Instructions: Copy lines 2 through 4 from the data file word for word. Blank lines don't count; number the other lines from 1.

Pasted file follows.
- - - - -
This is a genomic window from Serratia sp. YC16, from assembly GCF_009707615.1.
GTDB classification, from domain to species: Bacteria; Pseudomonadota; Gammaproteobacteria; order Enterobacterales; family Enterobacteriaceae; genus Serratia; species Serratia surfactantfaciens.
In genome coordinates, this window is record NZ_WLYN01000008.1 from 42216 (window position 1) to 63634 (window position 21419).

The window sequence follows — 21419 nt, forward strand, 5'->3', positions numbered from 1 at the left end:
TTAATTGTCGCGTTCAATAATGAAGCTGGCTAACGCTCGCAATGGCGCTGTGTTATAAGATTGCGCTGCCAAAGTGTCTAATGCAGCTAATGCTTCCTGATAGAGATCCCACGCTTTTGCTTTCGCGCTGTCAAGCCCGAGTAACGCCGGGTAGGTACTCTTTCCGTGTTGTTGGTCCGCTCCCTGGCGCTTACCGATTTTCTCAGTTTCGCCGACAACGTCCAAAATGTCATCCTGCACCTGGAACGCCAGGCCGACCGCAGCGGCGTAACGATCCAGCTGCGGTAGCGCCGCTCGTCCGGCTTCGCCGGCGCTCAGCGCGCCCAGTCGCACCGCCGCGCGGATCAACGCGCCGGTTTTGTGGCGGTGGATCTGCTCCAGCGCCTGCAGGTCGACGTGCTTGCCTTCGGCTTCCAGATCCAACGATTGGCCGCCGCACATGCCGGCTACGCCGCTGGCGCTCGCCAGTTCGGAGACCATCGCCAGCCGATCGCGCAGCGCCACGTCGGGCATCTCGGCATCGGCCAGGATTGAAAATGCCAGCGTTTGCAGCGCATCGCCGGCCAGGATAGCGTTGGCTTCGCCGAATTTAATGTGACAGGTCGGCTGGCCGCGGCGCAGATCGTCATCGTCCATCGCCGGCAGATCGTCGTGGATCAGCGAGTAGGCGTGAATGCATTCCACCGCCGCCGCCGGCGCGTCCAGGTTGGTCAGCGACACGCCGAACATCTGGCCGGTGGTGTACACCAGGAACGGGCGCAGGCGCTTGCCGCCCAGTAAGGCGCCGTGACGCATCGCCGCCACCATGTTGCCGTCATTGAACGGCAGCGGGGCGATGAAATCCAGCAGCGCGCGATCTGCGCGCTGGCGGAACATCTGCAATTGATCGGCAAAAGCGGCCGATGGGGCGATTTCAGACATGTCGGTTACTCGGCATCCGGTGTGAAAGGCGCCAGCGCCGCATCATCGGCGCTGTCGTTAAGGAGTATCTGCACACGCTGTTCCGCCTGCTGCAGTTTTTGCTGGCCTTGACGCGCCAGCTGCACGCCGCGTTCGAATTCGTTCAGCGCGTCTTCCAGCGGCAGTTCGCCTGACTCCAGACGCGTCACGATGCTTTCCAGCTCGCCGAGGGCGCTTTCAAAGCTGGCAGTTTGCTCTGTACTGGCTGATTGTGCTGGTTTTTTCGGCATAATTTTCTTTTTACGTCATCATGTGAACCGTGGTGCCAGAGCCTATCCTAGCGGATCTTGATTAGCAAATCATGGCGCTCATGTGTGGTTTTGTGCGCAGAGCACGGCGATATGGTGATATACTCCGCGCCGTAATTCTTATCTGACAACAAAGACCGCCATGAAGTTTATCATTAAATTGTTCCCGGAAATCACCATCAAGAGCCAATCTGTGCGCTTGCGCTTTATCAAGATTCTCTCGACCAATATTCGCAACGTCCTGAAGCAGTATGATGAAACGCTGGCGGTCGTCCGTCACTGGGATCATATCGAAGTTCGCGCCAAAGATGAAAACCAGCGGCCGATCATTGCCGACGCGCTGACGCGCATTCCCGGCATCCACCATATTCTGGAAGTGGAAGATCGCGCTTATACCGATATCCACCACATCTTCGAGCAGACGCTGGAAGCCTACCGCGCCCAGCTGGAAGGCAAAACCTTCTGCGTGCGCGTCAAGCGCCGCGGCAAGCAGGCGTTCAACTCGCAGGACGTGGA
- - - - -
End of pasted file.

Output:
GTDB classification, from domain to species: Bacteria; Pseudomonadota; Gammaproteobacteria; order Enterobacterales; family Enterobacteriaceae; genus Serratia; species Serratia surfactantfaciens.
In genome coordinates, this window is record NZ_WLYN01000008.1 from 42216 (window position 1) to 63634 (window position 21419).

The window sequence follows — 21419 nt, forward strand, 5'->3', positions numbered from 1 at the left end: